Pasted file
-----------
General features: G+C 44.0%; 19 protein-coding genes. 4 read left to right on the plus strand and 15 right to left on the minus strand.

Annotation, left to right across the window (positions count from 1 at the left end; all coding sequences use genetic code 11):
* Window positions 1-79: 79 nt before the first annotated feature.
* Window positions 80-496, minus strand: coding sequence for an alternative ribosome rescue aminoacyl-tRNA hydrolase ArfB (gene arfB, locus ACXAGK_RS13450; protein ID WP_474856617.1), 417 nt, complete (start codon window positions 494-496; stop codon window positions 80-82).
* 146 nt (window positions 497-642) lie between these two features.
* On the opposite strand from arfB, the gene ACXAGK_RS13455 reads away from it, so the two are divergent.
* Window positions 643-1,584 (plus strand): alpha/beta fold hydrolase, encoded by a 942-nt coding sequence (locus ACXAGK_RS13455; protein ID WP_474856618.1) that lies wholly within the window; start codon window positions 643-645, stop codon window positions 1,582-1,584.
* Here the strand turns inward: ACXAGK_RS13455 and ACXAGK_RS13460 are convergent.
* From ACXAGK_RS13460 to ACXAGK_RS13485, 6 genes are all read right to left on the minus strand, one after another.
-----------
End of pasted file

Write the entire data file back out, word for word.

General features: G+C 44.0%; 19 protein-coding genes. 4 read left to right on the plus strand and 15 right to left on the minus strand.

Annotation, left to right across the window (positions count from 1 at the left end; all coding sequences use genetic code 11):
* Window positions 1-79: 79 nt before the first annotated feature.
* Window positions 80-496, minus strand: coding sequence for an alternative ribosome rescue aminoacyl-tRNA hydrolase ArfB (gene arfB, locus ACXAGK_RS13450; protein ID WP_474856617.1), 417 nt, complete (start codon window positions 494-496; stop codon window positions 80-82).
* 146 nt (window positions 497-642) lie between these two features.
* On the opposite strand from arfB, the gene ACXAGK_RS13455 reads away from it, so the two are divergent.
* Window positions 643-1,584 (plus strand): alpha/beta fold hydrolase, encoded by a 942-nt coding sequence (locus ACXAGK_RS13455; protein ID WP_474856618.1) that lies wholly within the window; start codon window positions 643-645, stop codon window positions 1,582-1,584.
* Here the strand turns inward: ACXAGK_RS13455 and ACXAGK_RS13460 are convergent.
* From ACXAGK_RS13460 to ACXAGK_RS13485, 6 genes are all read right to left on the minus strand, one after another.